Adam Blatner

Words and Images from the Mind of Adam Blatner

Metaphysics: Co-Creative Dynamics

Originally posted on January 15, 2014

I strongly suspect that it may be better to think of reality as we know it as co-created. That is to say, our minds co-create what we call reality. (By mind, I think this dynamic operates in dimensions or realms far from our material realm, yet co-exists; and even so, much of mind is to our human minds beyond our conscious mind to access!)

I am not one who believes that “it’s all in your mind”—not at all. I believe there is much “out there” that is truly new, not known by most, and of those who sense it, many cannot articulate it, and of those who can, few can make it understandable to others. There’s also the funny way that people “nibble on the ineffable,” grasp a few properties in their lifetimes. Electricity was “discovered” and “re-discovered” many times in the last few hundred years, and I question that we have finished discovering. Indeed, I doubt that we know all there is to know about much.

There may be a variety of “gates” to the unknown, when when you try to specify the nature or design of those “gates,” the process breaks down. Some understand and become loyal followers, some partly understand and think they’ve wholly understood, and so forth. Part of the problem lies in the compelling illusion that what is to be understood lies entirely beyond subjectivity, co-creation. But what if we’re always co-creating? We can’t help it, because mind does that as a fundamental metaphysical dynamic.

Interestingly, much religious and political and even seemingly “scientific” doctrine all hinge on the idea that reality operates entirely independent of subjectivity—it is not co-created—and therefore a true consensus is possible, ultimately. But what if that objective and materialistic view is only true half and half; perhaps even it’s only three-fourths “out there.” I think that co-created reality cannot come into use in human life unless we bring at least one-fourth of our creative mind to the process of perception and interpretation.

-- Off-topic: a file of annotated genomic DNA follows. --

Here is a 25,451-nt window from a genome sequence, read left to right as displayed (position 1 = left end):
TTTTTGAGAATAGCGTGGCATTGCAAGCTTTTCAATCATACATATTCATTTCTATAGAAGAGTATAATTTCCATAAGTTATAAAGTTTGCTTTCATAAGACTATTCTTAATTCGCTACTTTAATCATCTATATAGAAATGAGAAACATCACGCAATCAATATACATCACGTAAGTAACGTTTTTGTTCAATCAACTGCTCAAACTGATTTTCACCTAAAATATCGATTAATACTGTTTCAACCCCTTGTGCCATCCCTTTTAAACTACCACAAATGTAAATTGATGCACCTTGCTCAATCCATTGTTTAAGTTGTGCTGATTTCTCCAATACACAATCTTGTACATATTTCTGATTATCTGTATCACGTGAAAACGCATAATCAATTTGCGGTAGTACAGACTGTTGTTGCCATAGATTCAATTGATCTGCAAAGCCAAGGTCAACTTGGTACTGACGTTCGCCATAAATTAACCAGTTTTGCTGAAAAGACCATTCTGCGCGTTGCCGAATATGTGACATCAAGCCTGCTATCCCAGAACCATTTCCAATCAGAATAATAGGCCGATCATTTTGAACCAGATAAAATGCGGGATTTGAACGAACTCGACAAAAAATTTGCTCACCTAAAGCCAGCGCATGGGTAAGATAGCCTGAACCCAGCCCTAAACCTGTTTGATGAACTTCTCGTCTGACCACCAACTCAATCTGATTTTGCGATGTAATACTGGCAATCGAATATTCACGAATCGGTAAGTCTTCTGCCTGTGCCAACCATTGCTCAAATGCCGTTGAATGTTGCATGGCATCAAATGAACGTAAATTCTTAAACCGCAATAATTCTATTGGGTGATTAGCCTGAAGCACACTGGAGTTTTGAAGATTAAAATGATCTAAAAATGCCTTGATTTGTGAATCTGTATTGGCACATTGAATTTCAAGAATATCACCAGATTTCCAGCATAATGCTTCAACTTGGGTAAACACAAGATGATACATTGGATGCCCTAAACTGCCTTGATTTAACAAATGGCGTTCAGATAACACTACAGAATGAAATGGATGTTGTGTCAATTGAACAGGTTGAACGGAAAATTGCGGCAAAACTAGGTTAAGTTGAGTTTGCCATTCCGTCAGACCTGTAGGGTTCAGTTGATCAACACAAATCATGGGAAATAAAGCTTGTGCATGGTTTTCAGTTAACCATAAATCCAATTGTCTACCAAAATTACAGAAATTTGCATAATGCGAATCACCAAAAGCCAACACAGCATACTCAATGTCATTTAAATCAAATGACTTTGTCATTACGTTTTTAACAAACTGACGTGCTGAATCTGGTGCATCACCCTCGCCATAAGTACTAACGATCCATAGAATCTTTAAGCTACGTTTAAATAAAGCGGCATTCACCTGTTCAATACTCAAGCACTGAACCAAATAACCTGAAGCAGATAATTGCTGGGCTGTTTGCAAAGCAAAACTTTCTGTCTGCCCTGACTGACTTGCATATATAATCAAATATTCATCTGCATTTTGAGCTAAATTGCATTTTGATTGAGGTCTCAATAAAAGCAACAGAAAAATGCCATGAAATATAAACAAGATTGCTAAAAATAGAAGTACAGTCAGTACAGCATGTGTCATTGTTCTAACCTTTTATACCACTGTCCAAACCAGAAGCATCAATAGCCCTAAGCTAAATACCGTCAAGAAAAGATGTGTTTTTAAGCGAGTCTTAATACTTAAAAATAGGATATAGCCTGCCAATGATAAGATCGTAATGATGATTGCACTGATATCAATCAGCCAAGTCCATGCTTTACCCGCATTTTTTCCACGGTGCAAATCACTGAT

Not recognizing the intrinsic necessity of subjectivity leads to sectarian conflict, because the illusion is compelling that the world is what we imagine it to be. Even psychoanalysts—who theoretically should know better—tend to be caught up in thinking that what they think is there is in fact the way they think it is. After all, they have been “analyzed.” (That is to say, analysis is far from effective in illuminating biases that run deeper than ordinary psychodynamics. What if our memories are to some great extend re-constructed, as contemporary psychological research has suggested?

To me, ideally, the product of being analyzed is that one becomes almost painfully aware that whatever is thought is recognized as being significantly interpreted through a lens that is affected by desire, habit, conditioning, familiarity, comfort, laziness (leading to over-simplicity), childish residues, and so forth. There’s no escaping this. You could be in any kind of analysis, or all kinds, and still have a heavy residue of manufactured meanings but no real seeing it as it is.

I even dare doubt Zen Buddhism, which I believe glimpses at the truth of the falseness of all interpretation—but that, too, is a relative and misleading idea. It implies that whatever truths are glimpsed alongside this healthy skepticism are rendered more valid. It deeply underestimates the holy power of the goddess Maya, the goddess of illusion.

These are deeply paradigm-challenging ideas, but I suspect they may be found to be valid in the coming decades or centuries.

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